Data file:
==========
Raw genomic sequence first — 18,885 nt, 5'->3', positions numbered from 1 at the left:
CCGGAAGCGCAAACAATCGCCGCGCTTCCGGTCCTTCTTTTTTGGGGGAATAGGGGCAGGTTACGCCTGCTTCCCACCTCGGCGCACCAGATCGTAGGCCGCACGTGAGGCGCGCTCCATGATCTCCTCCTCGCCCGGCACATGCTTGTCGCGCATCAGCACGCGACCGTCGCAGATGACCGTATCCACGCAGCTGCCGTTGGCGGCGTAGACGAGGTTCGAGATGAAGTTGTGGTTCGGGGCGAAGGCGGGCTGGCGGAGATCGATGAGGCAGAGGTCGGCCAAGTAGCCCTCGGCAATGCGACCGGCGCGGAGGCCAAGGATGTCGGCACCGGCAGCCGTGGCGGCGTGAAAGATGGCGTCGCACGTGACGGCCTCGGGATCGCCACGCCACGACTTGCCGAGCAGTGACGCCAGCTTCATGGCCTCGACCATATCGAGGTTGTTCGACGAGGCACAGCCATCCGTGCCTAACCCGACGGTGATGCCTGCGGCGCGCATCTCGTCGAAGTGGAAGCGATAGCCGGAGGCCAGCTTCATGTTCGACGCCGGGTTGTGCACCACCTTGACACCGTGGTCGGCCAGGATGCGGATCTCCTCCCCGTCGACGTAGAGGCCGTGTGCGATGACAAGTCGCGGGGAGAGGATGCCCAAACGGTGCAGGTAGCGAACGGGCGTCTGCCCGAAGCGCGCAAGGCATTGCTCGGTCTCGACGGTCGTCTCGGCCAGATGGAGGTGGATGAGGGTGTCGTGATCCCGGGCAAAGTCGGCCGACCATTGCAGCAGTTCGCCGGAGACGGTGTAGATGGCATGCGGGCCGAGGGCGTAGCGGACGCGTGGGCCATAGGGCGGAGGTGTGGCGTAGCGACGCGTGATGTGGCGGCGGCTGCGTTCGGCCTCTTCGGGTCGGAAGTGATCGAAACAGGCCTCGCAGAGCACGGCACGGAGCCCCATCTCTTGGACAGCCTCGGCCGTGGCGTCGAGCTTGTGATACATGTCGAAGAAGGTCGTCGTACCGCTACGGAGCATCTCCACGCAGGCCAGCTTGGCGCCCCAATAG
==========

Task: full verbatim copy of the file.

Raw genomic sequence first — 18,885 nt, 5'->3', positions numbered from 1 at the left:
CCGGAAGCGCAAACAATCGCCGCGCTTCCGGTCCTTCTTTTTTGGGGGAATAGGGGCAGGTTACGCCTGCTTCCCACCTCGGCGCACCAGATCGTAGGCCGCACGTGAGGCGCGCTCCATGATCTCCTCCTCGCCCGGCACATGCTTGTCGCGCATCAGCACGCGACCGTCGCAGATGACCGTATCCACGCAGCTGCCGTTGGCGGCGTAGACGAGGTTCGAGATGAAGTTGTGGTTCGGGGCGAAGGCGGGCTGGCGGAGATCGATGAGGCAGAGGTCGGCCAAGTAGCCCTCGGCAATGCGACCGGCGCGGAGGCCAAGGATGTCGGCACCGGCAGCCGTGGCGGCGTGAAAGATGGCGTCGCACGTGACGGCCTCGGGATCGCCACGCCACGACTTGCCGAGCAGTGACGCCAGCTTCATGGCCTCGACCATATCGAGGTTGTTCGACGAGGCACAGCCATCCGTGCCTAACCCGACGGTGATGCCTGCGGCGCGCATCTCGTCGAAGTGGAAGCGATAGCCGGAGGCCAGCTTCATGTTCGACGCCGGGTTGTGCACCACCTTGACACCGTGGTCGGCCAGGATGCGGATCTCCTCCCCGTCGACGTAGAGGCCGTGTGCGATGACAAGTCGCGGGGAGAGGATGCCCAAACGGTGCAGGTAGCGAACGGGCGTCTGCCCGAAGCGCGCAAGGCATTGCTCGGTCTCGACGGTCGTCTCGGCCAGATGGAGGTGGATGAGGGTGTCGTGATCCCGGGCAAAGTCGGCCGACCATTGCAGCAGTTCGCCGGAGACGGTGTAGATGGCATGCGGGCCGAGGGCGTAGCGGACGCGTGGGCCATAGGGCGGAGGTGTGGCGTAGCGACGCGTGATGTGGCGGCGGCTGCGTTCGGCCTCTTCGGGTCGGAAGTGATCGAAACAGGCCTCGCAGAGCACGGCACGGAGCCCCATCTCTTGGACAGCCTCGGCCGTGGCGTCGAGCTTGTGATACATGTCGAAGAAGGTCGTCGTACCGCTACGGAGCATCTCCACGCAGGCCAGCTTGGCGCCCCAATAG